25 April 2012

John Carlos Cantu writes about my work

Ellen Eisenman's photo collages speak volumes

By John Carlos Cantu 
AnnArbor.com Freelance Journalist

The rich, rhythmic internal harmonies of Ellen Eisenman’s mixedmedia photocollage in “We will not be Silent” at the University of Michigan Women’s Studies Lane Hall Gallery heartily illustrate the conviction that she means what she says.

The indeterminate “we” of the display’s title is clearly a solidarity sociopolitical “we.” But there’s also nothing in Eisenman’s work that singles out a specific group. Rather, this New York citybased photojournalist makes her work come alive from a number of personal, social, and political perspectives.  “From a distance," says the UM Women’s Studies Department gallery statement, “Eisenman’s works appear to be largescale renderings of the intricate patterns found within a quilt or a kaleidoscope. Comfort, harmony, and order resonate from the ordered patterns of the work.

“But up close content and abstraction confront one another. Indeed, the images come to us the way memories do—in bits and pieces, at times distorted, at other times as clear icons.”
Each of the 23 artworks on display at Lane Hall is pieced together from multiple images (stoking a polemic chord here, adding a personal chord there) whose internal symmetries interface in kaleidoscopic fashion. These patient patchworks create an intricate whole. Holding these photos together are nails, pins, and wires; each threading their way along the edges of the photographs, and all
reinforced by rows of glass or metal beads that heighten the entire work into complex photographic quilts.

Eisenman’s art therefore works on both a mixedmedia and photojournalistic level. The works can be read as either discrete parts of a formal whole—or read as a cumulative polemic. For example, 2008’s “expert witnesses” consists of archival photographs, thread, amber beads, and brass wire. It
features three photographic motifs—a sepiatoned outdoor political rally; a color photo of a laborer tossing a bag of sand into a cement mixer; and a black and white photo of a pensive youth sitting by a window—to craft a collage stitched together by wires and amber beads.

2010’s “for the truth seekers” —composed of archival photographs, thread, shells, glass beads, and brass wire — is an even more complicated composition. In this work, Eisenman crafts a photocollage of 10 different visual images arranged in three distinct grounds that range from civil protest to workers engaged in their task. 2006’s “the price of silence” finds Eisenman using color patterns of used clothing against black and white photos of toy dolls.

2010’s “to make the road” uses a horizontal orientation with her signature photojournalistic collage to reflect travelers of differing sorts. There’s a symmetry in each artwork that’s worthy of indefinite study. But this is also only to say the least: Eisenman’s art
shows us that she plans to be seen—and that she has no intention of being silent.

14 September 2011

borders and crossroads

my new work, borders and crossroads, has just been installed in Goddard Riverside's new Bernie Wohl Center at 647 Columbus Avenue in New York. the piece honors Bernie Wohl, who was my first teacher of a particular approach to community work, when we worked together at South Side Settlement House in Columbus, Ohio.  and, for many years, we worked together in New York. Bernie was a colleague and teacher, and became a member of my family.  he left the planet a few years ago, and we all still miss his presence.

so, it is a piece about journeying, and a meditation on ways of transport. how do we get there from here, really?  where many see borders as barriers or obstacles, some learn to embrace crossroads and to see opportunities.  

it may be through the hand of an artist (in this case, a detail of a Barbara Chavous sculpture i photographed). or through extended dialogues with others (at a community meeting in La Colama, Tipitapa, Nicaragua). work is always necessary, digging deep with passion and sweat.  we may travel by taxi or boat or on foot, but always with other people.  it's a solitary journey, but a social one, too.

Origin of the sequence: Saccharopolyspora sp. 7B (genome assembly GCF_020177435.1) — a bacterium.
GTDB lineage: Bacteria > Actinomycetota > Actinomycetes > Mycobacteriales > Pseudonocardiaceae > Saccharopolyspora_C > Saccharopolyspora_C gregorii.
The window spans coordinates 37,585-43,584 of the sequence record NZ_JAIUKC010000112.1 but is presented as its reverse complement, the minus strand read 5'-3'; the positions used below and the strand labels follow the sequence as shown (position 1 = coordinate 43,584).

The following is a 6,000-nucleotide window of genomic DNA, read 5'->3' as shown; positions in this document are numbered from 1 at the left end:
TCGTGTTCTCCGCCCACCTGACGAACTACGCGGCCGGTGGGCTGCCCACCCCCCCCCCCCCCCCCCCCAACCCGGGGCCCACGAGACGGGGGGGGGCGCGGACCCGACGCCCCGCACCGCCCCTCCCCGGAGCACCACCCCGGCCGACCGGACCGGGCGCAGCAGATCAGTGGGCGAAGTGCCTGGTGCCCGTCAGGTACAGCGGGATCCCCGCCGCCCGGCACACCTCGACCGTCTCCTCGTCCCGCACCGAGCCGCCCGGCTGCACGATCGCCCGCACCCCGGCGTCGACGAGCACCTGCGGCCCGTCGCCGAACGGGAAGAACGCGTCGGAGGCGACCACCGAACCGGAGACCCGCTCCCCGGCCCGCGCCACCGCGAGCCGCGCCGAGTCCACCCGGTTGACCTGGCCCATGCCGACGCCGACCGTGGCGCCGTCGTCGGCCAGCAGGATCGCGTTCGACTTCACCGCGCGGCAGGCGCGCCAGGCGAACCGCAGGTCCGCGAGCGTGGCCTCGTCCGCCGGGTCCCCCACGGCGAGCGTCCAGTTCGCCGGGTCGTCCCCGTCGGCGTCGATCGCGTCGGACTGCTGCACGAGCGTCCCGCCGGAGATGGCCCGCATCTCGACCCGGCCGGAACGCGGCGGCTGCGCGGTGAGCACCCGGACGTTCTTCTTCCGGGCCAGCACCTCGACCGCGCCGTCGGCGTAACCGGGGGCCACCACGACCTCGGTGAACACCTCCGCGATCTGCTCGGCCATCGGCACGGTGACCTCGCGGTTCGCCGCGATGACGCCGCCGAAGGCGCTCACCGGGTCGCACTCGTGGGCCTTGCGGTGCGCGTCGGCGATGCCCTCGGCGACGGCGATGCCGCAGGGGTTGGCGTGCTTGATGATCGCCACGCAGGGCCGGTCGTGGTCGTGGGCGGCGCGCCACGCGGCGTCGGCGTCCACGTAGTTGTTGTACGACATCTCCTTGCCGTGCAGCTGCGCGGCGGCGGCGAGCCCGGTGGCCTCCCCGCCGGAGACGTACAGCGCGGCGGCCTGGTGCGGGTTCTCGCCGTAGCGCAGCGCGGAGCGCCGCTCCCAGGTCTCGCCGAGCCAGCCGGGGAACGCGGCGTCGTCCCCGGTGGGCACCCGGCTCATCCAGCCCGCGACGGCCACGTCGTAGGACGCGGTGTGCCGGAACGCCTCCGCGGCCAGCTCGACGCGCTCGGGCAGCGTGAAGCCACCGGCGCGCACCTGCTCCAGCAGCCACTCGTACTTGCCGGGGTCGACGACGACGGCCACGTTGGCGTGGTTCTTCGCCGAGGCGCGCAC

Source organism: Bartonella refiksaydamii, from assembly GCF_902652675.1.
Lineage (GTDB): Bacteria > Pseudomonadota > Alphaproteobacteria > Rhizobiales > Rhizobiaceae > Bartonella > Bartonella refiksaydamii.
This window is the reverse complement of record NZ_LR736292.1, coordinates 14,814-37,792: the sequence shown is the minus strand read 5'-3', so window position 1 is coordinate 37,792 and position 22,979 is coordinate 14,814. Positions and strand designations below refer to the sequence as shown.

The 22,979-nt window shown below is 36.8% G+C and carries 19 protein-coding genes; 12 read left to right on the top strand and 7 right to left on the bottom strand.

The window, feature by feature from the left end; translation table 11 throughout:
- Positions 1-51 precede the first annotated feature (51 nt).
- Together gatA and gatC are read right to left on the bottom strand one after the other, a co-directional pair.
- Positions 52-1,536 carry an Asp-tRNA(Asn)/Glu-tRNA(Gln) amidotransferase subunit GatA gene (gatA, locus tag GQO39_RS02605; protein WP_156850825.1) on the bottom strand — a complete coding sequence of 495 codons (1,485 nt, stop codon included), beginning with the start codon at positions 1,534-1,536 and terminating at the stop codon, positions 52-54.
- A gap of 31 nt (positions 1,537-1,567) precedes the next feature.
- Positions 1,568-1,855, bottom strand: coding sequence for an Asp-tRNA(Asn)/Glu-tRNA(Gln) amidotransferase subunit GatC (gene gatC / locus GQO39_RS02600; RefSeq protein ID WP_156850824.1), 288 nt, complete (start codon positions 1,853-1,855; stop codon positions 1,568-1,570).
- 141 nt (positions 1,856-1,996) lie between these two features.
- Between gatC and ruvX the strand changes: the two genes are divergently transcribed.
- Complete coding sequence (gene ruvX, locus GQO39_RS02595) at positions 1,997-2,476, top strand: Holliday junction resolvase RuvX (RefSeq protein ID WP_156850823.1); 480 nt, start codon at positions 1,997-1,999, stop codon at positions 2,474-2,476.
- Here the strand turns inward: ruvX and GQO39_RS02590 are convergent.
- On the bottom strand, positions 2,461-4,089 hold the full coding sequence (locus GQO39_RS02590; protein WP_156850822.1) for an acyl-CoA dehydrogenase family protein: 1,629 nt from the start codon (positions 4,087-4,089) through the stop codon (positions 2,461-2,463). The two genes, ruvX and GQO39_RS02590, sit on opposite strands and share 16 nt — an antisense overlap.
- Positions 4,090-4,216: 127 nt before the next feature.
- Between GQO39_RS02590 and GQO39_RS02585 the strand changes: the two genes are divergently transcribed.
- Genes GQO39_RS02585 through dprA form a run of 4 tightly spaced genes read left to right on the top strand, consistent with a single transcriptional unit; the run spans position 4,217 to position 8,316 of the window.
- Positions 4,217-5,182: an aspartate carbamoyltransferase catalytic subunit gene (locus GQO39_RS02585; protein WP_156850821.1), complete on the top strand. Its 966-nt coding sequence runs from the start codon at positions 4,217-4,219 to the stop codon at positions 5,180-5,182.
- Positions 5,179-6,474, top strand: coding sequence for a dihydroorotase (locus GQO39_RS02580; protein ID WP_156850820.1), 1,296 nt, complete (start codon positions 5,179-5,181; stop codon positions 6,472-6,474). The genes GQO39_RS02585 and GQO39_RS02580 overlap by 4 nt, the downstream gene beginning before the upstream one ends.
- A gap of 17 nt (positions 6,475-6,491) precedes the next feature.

09 January 2011

we will not be silent

Lane Hall, University of Michigan, Ann Arbor

The exhibit opened on January 6 and will be up through June, 2011.  During two days of installation were rich conversations with various people who work in Lane Hall, either as part of Women's Studies or the Institute for Research on Women and Gender.  Because of the thoughtful comments and questions, I came to really appreciate this space where my work will be for 6 months, and to know that several people will really look at the work in a deep way. What else can an artist ask for?

For this exhibit, I put together a collection of works focusing on people who refuse to be silent, from Mother Jones, to antiwar protestors, to Audre Lorde. I was greatly inspired by Lorde’s essay, "The Transformation of Silence into Language and Action", and that led to my piece called the price of silence (shown above) which includes a photo of Audre taken when she visited Ohio Wesleyan College in the early 1980's. 

The other work shown here is called to make the road.  the title comes from the following poem by Antonio Machado:

Caminante, son tus huellas
el camino y nada mas;
Caminante, no hay camino,
se hace camino al andar.
Al andar se hace el camino,
y al volver la vista atras
se ve la senda que nunca
se ha de volver a pisar.
Caminante, no hay camino
sino estelas en la mar.

Traveller, it is your footsteps that are
the road and nothing more.
Traveller, there is no road,
the road is made by walking.
By walking one makes the road,
and turning, you look back at the way 
you will never tread again.
Traveller, there is no road
           only traces on the sea 

This exhibit is co-sponsored by the School of Art & Design, Rackham Graduate School, Center for the Education of Women, Institute for the Humanities, Spectrum Center, Program in American Culture, and History Department.

16 November 2010

L'enfance en partage

I'm honored to be exhibiting with Tunisian artists Sadika Keskes, Fatma Charfi, and Mouna Jemal Siala at the United Nations Office at Geneva, Switzerland. The opening reception will be November 29, and the exhibit will be up through December 28.  The title of the exhibit in English is "Shared Childhood", and is curated by Rachida Triki, a curator and scholar who has written extensively on North African artists.